Imagine you’re online, about to purchase a new refrigerator. The website presents three options: same day shipping at cost, free next day shipping with a 4-hour time window, or free 3-day shipping with a two hour time window. You have three completely different options, with different ratios of speed, convenience and price.
If your current fridge has broken down, you’ll prefer to get a new fridge today at cost, to avoid losing hundreds of dollars on spoilage. However, if there’s no rush, you’ll probably prefer the free shipping options. If you value your time more than speed, you might even prefer to wait several days, in order to get a shorter time slot.
When companies provide their customers with flexible delivery options, quite a few will choose an option that is less expensive for the business, if it’s also properly incentivized for the customer. Presenting more time slots, or narrower time slots, also guarantees that people choose the time that genuinely works for them; this will prevent many expensive failed deliveries.
From every angle, flexible delivery options are cost-effective. The catch is that they require a tremendous amount of coordination and, most commonly, technology solutions specific to last mile delivery in order to run properly.
Offering both on-demand and planned delivery models is a highly challenging juggling act; to pull it off, companies must have visibility across the entire delivery ecosystem. Only then can it pull off the Amazon-like feat of providing both rush and planned deliveries that are on time and cost-effective.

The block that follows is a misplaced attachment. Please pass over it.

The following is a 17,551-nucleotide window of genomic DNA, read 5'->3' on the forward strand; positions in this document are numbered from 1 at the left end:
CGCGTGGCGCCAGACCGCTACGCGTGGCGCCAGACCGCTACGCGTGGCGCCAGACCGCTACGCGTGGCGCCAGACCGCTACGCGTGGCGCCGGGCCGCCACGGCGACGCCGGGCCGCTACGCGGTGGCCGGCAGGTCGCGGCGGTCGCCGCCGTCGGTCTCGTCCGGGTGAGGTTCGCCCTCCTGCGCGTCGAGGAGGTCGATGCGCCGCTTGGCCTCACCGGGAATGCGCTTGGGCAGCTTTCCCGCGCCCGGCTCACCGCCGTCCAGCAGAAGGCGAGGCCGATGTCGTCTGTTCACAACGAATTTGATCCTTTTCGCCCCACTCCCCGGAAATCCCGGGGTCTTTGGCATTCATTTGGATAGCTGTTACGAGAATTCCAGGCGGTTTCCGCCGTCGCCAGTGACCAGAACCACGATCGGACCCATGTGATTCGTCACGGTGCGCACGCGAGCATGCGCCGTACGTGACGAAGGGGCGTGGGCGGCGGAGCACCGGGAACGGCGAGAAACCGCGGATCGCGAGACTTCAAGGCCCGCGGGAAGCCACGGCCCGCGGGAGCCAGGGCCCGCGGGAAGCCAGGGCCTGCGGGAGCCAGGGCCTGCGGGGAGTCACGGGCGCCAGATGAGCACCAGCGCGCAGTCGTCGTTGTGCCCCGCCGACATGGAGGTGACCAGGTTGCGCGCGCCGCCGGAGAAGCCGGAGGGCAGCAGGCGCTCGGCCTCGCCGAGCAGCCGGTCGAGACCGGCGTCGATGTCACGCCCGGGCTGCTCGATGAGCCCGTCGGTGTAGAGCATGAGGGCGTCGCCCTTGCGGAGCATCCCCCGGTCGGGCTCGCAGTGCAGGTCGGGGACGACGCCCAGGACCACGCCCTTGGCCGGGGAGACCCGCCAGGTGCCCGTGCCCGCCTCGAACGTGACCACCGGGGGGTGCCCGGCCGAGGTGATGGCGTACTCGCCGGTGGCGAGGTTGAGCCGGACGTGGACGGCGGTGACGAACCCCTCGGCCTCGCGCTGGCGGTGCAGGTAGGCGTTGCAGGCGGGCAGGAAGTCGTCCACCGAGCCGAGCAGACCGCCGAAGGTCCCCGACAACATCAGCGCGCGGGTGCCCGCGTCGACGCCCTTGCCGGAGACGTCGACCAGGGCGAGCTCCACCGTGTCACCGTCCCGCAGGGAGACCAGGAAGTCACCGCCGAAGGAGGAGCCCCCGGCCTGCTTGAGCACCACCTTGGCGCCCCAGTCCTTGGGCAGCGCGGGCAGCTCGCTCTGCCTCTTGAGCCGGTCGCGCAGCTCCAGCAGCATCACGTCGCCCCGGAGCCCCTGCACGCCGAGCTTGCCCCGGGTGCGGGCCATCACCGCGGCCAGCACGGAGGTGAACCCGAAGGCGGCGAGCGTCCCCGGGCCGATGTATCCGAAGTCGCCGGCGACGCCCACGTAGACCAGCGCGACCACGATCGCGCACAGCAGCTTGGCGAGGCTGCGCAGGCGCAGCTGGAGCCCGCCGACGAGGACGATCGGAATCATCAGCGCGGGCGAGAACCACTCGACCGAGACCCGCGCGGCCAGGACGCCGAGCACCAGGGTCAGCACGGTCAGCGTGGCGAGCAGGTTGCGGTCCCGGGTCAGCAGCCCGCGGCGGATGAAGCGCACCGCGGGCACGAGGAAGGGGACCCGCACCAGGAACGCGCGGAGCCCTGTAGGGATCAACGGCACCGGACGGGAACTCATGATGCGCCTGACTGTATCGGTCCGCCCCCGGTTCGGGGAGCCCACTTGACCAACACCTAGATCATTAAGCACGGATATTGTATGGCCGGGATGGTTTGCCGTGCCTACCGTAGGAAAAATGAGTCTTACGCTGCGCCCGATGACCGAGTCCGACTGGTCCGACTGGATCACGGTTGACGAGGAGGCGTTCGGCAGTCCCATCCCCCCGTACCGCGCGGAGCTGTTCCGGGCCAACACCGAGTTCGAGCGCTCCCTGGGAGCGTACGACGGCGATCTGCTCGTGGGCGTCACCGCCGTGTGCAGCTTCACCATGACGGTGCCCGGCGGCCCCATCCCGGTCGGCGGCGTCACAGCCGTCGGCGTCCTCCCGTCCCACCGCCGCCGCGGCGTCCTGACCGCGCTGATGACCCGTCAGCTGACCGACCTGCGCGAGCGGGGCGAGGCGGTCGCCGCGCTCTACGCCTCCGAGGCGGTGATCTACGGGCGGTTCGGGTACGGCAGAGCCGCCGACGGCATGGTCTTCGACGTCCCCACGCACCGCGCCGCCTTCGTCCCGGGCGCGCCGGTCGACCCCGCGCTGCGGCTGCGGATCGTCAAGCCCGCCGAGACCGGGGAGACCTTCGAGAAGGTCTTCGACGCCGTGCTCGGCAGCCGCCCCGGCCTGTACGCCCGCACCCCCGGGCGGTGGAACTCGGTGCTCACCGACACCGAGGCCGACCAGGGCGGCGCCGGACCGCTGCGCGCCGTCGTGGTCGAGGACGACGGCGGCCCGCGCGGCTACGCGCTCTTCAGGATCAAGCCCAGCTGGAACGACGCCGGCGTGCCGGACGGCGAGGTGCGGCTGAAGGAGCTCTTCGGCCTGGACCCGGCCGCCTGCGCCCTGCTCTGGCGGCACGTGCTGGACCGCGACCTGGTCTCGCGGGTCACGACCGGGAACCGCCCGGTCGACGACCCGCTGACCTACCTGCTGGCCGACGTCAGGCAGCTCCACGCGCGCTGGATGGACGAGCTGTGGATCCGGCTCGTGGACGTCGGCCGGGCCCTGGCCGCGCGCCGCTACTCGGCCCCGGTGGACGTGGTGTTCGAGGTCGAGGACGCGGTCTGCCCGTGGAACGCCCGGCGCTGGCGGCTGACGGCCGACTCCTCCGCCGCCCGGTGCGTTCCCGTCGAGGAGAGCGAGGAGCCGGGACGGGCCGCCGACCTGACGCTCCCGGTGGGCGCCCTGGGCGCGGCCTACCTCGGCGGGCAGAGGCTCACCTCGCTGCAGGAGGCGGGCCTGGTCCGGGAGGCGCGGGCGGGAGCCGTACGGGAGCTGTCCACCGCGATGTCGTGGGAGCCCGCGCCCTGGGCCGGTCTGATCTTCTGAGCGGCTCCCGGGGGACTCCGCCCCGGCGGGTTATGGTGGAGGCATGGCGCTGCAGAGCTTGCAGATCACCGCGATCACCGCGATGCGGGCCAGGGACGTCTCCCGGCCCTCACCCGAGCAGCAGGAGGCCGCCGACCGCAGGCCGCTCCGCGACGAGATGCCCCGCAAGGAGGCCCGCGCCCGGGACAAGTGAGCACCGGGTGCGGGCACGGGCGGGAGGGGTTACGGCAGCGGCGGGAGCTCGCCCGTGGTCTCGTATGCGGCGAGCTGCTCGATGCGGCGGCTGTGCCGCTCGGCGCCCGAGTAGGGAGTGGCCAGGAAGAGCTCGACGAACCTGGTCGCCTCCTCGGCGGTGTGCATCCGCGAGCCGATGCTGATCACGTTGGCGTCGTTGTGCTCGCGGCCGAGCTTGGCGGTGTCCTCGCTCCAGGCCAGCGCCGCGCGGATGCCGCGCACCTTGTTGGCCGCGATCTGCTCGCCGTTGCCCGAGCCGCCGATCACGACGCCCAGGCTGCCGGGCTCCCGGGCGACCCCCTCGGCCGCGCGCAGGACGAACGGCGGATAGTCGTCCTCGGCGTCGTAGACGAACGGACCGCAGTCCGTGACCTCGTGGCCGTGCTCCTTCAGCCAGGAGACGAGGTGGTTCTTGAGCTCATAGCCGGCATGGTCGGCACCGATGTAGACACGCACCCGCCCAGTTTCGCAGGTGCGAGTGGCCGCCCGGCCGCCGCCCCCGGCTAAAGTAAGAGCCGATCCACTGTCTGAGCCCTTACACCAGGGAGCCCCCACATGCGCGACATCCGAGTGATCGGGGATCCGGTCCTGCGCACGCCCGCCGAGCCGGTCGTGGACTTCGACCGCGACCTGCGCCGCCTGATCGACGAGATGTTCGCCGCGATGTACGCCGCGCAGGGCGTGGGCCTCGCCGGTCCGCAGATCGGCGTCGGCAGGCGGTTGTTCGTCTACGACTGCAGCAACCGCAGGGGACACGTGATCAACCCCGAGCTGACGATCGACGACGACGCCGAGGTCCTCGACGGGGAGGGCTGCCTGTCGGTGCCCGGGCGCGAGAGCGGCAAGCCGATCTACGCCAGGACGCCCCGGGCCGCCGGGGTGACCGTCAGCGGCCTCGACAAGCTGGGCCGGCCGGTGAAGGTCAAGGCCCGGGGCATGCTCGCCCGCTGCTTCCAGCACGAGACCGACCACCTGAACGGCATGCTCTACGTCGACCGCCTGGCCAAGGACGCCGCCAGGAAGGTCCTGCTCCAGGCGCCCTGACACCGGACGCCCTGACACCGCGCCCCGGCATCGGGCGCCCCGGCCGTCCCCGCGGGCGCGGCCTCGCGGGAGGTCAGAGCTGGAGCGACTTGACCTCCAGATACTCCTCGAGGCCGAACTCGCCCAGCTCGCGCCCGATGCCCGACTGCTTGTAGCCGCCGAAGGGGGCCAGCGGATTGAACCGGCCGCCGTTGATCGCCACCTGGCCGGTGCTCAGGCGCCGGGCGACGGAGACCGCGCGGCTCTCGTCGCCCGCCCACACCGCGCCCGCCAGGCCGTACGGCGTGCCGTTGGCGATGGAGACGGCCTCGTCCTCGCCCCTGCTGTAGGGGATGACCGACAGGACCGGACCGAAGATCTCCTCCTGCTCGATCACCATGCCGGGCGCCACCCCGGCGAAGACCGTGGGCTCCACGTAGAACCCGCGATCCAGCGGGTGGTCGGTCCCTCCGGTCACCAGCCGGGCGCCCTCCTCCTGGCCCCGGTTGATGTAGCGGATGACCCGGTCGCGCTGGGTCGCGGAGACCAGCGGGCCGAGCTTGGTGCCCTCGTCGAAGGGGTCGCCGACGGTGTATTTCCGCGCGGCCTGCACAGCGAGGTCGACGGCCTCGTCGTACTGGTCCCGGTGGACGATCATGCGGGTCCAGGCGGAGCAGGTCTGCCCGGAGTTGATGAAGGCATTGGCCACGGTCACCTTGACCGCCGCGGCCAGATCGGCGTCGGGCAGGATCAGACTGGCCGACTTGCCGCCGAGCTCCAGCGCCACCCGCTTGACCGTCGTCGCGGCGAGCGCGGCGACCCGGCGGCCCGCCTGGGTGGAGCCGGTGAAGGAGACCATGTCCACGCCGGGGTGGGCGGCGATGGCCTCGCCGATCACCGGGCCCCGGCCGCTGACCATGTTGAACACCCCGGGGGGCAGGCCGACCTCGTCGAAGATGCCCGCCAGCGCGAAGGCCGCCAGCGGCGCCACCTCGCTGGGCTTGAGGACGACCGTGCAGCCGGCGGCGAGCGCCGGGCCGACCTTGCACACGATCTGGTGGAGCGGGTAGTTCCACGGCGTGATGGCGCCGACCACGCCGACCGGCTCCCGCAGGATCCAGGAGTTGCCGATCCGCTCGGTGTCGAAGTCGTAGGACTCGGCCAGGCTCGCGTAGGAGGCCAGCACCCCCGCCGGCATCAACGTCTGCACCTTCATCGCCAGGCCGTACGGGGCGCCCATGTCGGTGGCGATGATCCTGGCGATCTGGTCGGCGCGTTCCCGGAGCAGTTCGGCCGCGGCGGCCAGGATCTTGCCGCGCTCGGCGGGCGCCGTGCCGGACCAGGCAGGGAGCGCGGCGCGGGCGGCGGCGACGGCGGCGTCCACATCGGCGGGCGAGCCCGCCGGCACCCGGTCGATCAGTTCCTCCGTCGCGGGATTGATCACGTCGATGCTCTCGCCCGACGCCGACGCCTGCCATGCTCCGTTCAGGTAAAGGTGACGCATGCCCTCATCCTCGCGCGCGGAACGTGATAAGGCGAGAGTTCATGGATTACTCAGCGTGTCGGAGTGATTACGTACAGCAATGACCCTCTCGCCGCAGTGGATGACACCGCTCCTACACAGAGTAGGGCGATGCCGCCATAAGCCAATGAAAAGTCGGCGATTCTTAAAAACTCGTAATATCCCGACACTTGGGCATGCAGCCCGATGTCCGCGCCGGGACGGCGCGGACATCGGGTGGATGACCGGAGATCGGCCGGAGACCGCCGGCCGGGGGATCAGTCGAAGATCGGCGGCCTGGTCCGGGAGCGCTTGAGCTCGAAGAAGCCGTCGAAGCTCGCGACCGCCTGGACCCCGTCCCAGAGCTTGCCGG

Invest in the customer experience
Believe it or not, investing in customer-facing communications tools and visibility will actually lower your last mile delivery costs by reducing failed deliveries.
If customers know exactly when their package leaves the warehouse or store, and get an accurate, narrow delivery window, chances are that they’ll make the effort to be at their door to pick it up. If for some reason the customer cannot make the pickup, or if the driver will miss the delivery window, a customer experience app can prevent missed deliveries. Drivers and customers can communicate directly with one another.
An app with a good user interface will include automated options that remind the driver to send a preset message in case a late delivery is predicted. The same app can suggest multiple options to the customer, such as accepting a later time slot, or picking up the package at a local locker. Dialing a number isn’t always convenient, but a driver or customer experience app can enable masked calls between the two parties, to ensure privacy while also guaranteeing the delivery succeeds.
This is also where commoditization comes into play. Customers today not only expect delivery, but they have very specific expectations about everything from the type of delivery options, to the delivery costs, and even to how drivers will communicate with them. You don’t have to set new trends, but you do have to match deliveries to market expectations, or risk losing customers.
How to get started with cost effective last mile logistics
Each of these steps for reducing last-mile costs require the same thing – that businesses prioritize visibility, efficiency, and flexibility for all the participants in the delivery flow. Automating the multiple stages of delivery will make it easier for companies to introduce these three key elements into their delivery operations. A Center for Global Enterprise study confirmed what businesses have already seen: digitizing the supply chain can cut processing expenses and even increase revenue by 10%. Through better integration between delivery teams, optimized operations, and more options for delivery fulfillment, businesses will discover new ways to make deliveries both successful and cost effective.